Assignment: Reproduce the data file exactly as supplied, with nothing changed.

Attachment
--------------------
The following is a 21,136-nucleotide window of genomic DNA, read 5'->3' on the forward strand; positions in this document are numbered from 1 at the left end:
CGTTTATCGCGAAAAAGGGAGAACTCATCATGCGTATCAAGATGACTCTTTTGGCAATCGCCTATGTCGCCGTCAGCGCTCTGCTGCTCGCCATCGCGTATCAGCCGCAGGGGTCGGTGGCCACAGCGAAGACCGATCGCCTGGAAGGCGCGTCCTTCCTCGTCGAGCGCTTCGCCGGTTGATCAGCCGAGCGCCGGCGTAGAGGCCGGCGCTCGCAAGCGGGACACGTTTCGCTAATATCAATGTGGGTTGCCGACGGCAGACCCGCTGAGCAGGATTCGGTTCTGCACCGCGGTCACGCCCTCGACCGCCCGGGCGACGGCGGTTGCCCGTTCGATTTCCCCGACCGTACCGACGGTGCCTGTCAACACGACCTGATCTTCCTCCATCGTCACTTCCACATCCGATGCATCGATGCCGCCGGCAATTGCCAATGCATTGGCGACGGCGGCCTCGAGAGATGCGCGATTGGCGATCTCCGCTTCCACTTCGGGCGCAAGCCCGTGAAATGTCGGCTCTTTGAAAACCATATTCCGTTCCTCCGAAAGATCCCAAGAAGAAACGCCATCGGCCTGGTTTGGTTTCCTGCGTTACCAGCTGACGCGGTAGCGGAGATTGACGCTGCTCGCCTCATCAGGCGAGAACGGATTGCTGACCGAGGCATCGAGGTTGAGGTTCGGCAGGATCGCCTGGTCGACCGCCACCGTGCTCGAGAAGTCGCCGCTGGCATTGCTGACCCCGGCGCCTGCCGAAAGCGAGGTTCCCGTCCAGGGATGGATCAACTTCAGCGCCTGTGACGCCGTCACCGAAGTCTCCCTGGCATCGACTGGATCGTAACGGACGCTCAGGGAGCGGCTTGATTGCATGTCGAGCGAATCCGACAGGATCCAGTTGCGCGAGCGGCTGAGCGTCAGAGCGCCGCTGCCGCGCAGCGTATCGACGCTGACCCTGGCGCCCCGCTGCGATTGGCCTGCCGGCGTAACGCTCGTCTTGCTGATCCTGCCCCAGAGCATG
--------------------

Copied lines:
The following is a 21,136-nucleotide window of genomic DNA, read 5'->3' on the forward strand; positions in this document are numbered from 1 at the left end:
CGTTTATCGCGAAAAAGGGAGAACTCATCATGCGTATCAAGATGACTCTTTTGGCAATCGCCTATGTCGCCGTCAGCGCTCTGCTGCTCGCCATCGCGTATCAGCCGCAGGGGTCGGTGGCCACAGCGAAGACCGATCGCCTGGAAGGCGCGTCCTTCCTCGTCGAGCGCTTCGCCGGTTGATCAGCCGAGCGCCGGCGTAGAGGCCGGCGCTCGCAAGCGGGACACGTTTCGCTAATATCAATGTGGGTTGCCGACGGCAGACCCGCTGAGCAGGATTCGGTTCTGCACCGCGGTCACGCCCTCGACCGCCCGGGCGACGGCGGTTGCCCGTTCGATTTCCCCGACCGTACCGACGGTGCCTGTCAACACGACCTGATCTTCCTCCATCGTCACTTCCACATCCGATGCATCGATGCCGCCGGCAATTGCCAATGCATTGGCGACGGCGGCCTCGAGAGATGCGCGATTGGCGATCTCCGCTTCCACTTCGGGCGCAAGCCCGTGAAATGTCGGCTCTTTGAAAACCATATTCCGTTCCTCCGAAAGATCCCAAGAAGAAACGCCATCGGCCTGGTTTGGTTTCCTGCGTTACCAGCTGACGCGGTAGCGGAGATTGACGCTGCTCGCCTCATCAGGCGAGAACGGATTGCTGACCGAGGCATCGAGGTTGAGGTTCGGCAGGATCGCCTGGTCGACCGCCACCGTGCTCGAGAAGTCGCCGCTGGCATTGCTGACCCCGGCGCCTGCCGAAAGCGAGGTTCCCGTCCAGGGATGGATCAACTTCAGCGCCTGTGACGCCGTCACCGAAGTCTCCCTGGCATCGACTGGATCGTAACGGACGCTCAGGGAGCGGCTTGATTGCATGTCGAGCGAATCCGACAGGATCCAGTTGCGCGAGCGGCTGAGCGTCAGAGCGCCGCTGCCGCGCAGCGTATCGACGCTGACCCTGGCGCCCCGCTGCGATTGGCCTGCCGGCGTAACGCTCGTCTTGCTGATCCTGCCCCAGAGCATG